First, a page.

The level of these pollutants was above 100 nearly half of the time in the 17 months covered by the Plume data set. This means that on any given day, the air in a 40km-radius of South Africa’s biggest city was dangerous for about 12 hours.

In Pretoria, the highest level of particulate matter was 1 007 and was also at dangerous levels half of the time.

Durban hit levels of 1 283, and passed the safe 100 mark a quarter of the time. Levels in Cape Town rose to 972, and were over 100 for a quarter of the time. In Bloemfontein, levels rarely exceeded the 200 mark.

Levels of specific pollutants, such as sulphur dioxide, ozone and nitrogen oxides, were at much lower levels but consistent exposure to these also affects health.

In a presentation about air pollution in the Vaal Triangle — an intensely polluted area in southern Gauteng where the apartheid government stacked its most polluting industries and their workforce — the national environment department went with the title: To Breathe or Not to Breathe.

Who is to blame?

This mix of pollutants comes from everyone. Large polluters, such as Sasol and Eskom, attract the greatest pressure from civil society groups — a Constitutional Court challenge was launched earlier this month because of the consistent levels of pollution in Mpumalanga’s highveld. The president was cited as a respondent.


South Africa is still dependent on coal for generating electricity even though it is the most polluting of fossil fuels. (Oupa Nkosi/M&G)

But air pollution is a bigger story than that. It also includes people who can’t afford electricity and need to burn coal and wood in their homes — something the recent Eskom price hike has exacerbated. Half of air pollution deaths come from this indoor pollution.

Service delivery failures result in people burning waste that isn’t collected — and protests over these failures also release toxic pollutants, especially when tyres are burnt. If the biggest polluters were to decrease their pollution, levels of dangerous toxins would still be too high — the cumulative effect of all the smaller polluters, individual people included, is considerable.

The 2004 Air Quality Act allowed government, through the national air quality officer, to set limits for each pollutant. The first such step came into effect in 2015. But Eskom and other polluters applied for exemptions. Those exemptions are signed off at a local government level, where districts such as Nkangala, in Mpumalanga, don’t have the resources to thoroughly examine pollution transgressions.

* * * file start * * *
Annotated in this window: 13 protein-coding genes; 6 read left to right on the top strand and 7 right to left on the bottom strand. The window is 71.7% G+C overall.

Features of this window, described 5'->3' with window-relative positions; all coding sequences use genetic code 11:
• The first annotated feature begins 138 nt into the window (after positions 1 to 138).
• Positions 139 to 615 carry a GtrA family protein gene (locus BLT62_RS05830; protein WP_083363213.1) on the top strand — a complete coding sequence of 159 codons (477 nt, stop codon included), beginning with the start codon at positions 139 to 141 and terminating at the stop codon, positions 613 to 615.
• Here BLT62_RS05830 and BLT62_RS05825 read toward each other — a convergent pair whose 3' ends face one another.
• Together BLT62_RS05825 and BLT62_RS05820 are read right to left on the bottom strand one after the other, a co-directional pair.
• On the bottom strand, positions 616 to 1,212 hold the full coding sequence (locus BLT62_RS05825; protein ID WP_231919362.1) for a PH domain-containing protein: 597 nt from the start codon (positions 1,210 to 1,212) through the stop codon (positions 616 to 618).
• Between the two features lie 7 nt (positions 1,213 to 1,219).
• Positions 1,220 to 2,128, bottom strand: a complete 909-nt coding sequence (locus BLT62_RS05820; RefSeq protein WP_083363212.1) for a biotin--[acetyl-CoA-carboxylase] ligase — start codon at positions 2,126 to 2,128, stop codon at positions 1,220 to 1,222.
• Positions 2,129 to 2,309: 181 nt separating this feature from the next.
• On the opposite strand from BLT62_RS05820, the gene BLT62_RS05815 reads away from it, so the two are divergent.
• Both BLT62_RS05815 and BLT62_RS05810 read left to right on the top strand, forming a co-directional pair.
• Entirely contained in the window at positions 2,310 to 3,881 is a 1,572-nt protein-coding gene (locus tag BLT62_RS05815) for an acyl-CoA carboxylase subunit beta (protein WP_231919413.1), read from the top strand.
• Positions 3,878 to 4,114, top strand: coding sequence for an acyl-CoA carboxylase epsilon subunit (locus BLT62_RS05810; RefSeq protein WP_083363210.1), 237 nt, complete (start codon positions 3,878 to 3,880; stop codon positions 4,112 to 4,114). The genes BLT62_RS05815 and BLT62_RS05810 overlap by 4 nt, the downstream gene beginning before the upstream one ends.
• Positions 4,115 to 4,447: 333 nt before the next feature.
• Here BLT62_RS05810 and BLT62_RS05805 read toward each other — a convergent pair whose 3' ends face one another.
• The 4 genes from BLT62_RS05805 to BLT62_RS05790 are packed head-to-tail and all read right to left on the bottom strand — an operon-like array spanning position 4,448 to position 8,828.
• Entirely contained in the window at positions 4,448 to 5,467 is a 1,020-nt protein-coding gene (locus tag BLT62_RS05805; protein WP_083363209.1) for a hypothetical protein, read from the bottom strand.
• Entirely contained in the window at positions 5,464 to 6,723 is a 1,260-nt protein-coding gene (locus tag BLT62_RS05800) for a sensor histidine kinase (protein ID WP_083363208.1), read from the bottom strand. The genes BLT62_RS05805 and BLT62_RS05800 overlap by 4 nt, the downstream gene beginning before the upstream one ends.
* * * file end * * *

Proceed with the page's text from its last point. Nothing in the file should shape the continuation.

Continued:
Those exemptions were meant to give companies until 2020 to comply with the law. But Eskom and its peers are submitting new applications for exemption.

Officials at the environment department say they have to be realistic about this — the department has little political clout and wouldn’t be able to force state-owned entities, or big private companies, to comply with the law unless it happens gradually.

In practice this means the air Act is largely ignored. In its 2014 report into the first round of applications — titled Slow Poison: Air Pollution, Public Health and Failing Governance — Pietermaritzburg-based nongovernmental organisation groundWork criticised this approach. It said: “Government tends to follow a ‘compliance strategy’ of negotiating with offenders in preference to prosecuting them.”

The consequences

Little has changed since then. This is borne out in the numbers. To catch polluters, government relies on its Green Scorpions, the environmental management inspectors. There are just 2 600 Green Scorpions to cover the whole country and most of them focus on conservation enforcement.

The unit’s 2017/2018 annual report said it had made 926 arrests for environmental offences — just 53 had resulted in convictions by the National Prosecuting Authority.

There are also untouchable sources of air pollution. The M&G has spoken to Green Scorpions who investigate factories linked to politically connected officials and have seen their work go nowhere.